Inflation has been another controversial issue. We’ve consistently said that we think it will recede from the current spike which reached 7% in December, a forty year high, but that it wasn’t going to go away and would remain stubbornly above acceptable levels. The Federal Reserve seems to have come around to our view as their repeated use of the word “transitory” has now been replaced with the word “persistent” as they see the current economic outlook as much stronger with higher inflation and tighter labor markets than at the beginning of previous normalization episodes.

Our belief that inflation starts to subside is based on our expectations that pent up demand for durable goods, which have lead the consumer price inflation, would largely be met by the second half of this year as supply chain bottlenecks get resolved. Yet, a number of economists are now projecting inflation to slow only to 3%-4% in the second half of this year and to remain elevated around that level though 2023.

Our elevated inflation expectations are based on three secular trends that we think will persist. The first is employment costs. Not long ago, the Phillips curve that says tighter employment leads to higher wages was dismissed as old thinking. Globalization had eliminated the correlation. With factories moving out of China and re-shoring, we’re once again dependent on domestic labor. And there is none. The working age population in the US is barely growing as the excess demand for workers was met by the baby boomers, the first of which are turning 75, remained in the work force. This population bubble pushed the percentage of workers aged 16-34 from 37% of the labor force in 1962 to 51% by 1980. It has now fully contracted to 35%. However, Covid has caused a rethink here and a number of those who extended their careers are now retiring. Immigration which also supplemented the work force was further curtailed by the Trump administration. We are now back to the pre pandemic unemployment rate of 3.5% a 50 year low. Not surprisingly, the average hourly earnings for production and non- supervisory workers, about 80% of workers, rose 5.8% in November. Furthermore, the Biden administration is probably the most pro-union administration of modern times with popular support of unions reaching levels last seen in 1965, which could exacerbate this trend. It’s true that productivity improvements can relieve the situation, but the capital that is required is also in competition with environmental demands and proponents of better fair sharing between capital and labor. Consequently, we don’t see this as a transient issue.

Our second secular inflation issue is the cost of housing. With record low mortgage rates, thanks to the Fed and their monthly purchase of mortgage-backed securities, home prices have appreciated by 30.3% since pre pandemic levels and prospective buyers are priced out of the market, which is boosting the demand for rental units. With interest rates going up, this will not get any better. Owner’s equivalent rent, which is a concocted calculation thought up by some career bureaucrat, represents about one third of the consumer price index, CPI, and is intended to calculate what a homeowner would pay himself to rent his own home. It usually lags the actual housing market price action by about one year and is currently running at 3.5%. With pressure on rental rates, this homeowner’s equivalent is likely to remain under upward pressure.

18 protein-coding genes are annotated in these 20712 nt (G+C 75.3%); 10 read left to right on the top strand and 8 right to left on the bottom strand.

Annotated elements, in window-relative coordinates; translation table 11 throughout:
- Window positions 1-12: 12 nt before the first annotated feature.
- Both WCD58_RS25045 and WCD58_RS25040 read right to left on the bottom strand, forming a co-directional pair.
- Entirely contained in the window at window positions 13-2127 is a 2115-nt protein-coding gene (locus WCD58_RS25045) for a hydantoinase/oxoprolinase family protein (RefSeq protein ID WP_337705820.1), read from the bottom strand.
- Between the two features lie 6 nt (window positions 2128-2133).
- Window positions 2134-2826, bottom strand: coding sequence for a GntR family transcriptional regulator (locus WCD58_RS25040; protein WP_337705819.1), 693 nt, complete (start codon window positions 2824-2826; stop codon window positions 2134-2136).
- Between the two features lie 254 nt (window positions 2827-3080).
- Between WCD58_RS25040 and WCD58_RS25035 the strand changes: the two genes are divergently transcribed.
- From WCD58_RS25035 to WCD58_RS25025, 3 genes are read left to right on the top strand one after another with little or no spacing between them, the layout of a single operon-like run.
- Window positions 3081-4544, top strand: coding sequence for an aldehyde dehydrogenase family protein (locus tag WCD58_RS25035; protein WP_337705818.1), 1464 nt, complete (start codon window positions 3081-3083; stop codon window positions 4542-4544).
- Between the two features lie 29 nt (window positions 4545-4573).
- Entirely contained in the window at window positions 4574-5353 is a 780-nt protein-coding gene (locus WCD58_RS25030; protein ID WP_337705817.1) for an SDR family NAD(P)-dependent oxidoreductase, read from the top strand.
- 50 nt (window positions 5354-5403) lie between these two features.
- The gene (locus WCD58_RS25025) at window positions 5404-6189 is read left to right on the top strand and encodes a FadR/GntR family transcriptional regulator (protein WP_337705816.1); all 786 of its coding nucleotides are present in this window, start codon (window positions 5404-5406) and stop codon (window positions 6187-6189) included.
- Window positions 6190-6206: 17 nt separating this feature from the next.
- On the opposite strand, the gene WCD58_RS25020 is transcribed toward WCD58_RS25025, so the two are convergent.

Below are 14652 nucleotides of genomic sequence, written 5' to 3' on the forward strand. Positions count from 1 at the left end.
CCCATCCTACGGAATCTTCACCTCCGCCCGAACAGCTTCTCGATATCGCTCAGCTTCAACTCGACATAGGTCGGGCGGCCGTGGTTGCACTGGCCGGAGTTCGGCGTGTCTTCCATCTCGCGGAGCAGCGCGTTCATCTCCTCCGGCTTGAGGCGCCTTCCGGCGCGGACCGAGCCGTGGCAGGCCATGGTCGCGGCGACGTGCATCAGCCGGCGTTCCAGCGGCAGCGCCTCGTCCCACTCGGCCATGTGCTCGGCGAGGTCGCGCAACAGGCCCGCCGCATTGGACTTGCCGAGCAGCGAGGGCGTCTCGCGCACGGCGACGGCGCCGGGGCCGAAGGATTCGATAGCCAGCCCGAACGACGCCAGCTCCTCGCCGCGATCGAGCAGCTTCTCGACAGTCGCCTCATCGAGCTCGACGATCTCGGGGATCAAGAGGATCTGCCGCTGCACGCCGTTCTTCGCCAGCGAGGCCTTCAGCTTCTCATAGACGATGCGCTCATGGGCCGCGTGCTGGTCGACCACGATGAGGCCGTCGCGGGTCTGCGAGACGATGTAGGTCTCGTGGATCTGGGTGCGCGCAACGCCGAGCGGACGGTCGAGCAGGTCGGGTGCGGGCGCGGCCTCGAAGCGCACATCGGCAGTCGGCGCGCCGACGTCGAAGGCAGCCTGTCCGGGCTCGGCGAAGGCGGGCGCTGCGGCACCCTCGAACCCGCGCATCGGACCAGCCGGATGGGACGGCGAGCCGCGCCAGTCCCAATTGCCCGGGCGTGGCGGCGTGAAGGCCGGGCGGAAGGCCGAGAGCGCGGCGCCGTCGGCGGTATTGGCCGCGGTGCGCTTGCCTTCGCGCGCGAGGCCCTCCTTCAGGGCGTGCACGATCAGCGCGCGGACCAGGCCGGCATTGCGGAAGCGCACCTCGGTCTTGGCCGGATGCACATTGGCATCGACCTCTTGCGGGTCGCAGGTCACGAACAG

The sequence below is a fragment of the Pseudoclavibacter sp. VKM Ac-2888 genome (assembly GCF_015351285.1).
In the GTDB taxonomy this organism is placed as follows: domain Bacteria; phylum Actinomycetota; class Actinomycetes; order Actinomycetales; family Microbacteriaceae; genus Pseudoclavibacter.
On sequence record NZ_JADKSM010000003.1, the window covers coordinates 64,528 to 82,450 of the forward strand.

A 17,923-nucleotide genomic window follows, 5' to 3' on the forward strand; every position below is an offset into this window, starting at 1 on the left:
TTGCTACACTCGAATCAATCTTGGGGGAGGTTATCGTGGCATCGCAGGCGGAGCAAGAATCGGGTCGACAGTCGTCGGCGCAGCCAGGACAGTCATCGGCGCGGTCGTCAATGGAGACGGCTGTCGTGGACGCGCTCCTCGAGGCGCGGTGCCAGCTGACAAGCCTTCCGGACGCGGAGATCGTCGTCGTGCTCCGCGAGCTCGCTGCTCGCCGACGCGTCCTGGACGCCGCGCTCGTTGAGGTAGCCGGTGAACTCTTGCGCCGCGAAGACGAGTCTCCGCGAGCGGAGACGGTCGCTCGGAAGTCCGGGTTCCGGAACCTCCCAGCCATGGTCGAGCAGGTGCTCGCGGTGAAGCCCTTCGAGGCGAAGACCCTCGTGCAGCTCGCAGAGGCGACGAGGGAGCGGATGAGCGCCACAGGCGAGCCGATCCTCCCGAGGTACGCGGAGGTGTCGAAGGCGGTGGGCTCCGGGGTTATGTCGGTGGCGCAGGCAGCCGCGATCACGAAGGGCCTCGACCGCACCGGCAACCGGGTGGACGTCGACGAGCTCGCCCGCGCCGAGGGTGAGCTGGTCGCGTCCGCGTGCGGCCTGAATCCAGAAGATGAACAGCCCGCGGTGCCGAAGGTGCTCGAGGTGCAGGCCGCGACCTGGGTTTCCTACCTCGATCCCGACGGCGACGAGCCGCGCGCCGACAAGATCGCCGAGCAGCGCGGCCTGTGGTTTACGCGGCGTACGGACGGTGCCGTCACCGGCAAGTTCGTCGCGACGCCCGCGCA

Our third secular concern is energy and is based on an ill-conceived transition process from fossil fuels to renewables. Between political pressures and environmentalists, our energy security and economic progress could be in jeopardy. World crude oil production remains 8.4% below 2019 year end levels and US supplies are still almost 2.0 million barrels per day short of where they were pre-pandemic. Oil and gas discoveries are on track to hit the lowest levels in 75 years while exploration is inhibited by the banks’ reluctance to lend to the industry due to political risk. Yet China and other growing economies will see their consumption of oil continue to grow for decades to come. Furthermore, coal which is the primary fuel used to generate electricity is expected to reach record levels of consumption this year in China, India and the US. Transitioning to renewables is not likely to be smooth and could result in economic disruptions and/ or more inflation, not to mention security threats as the US loses self-sufficiency and once again becomes reliant on the Arabs and Russia.

Bottom line, we don’t see how Federal Reserve policy can affect these trends unless it wants to restrict the economy and demand.

Federal Reserve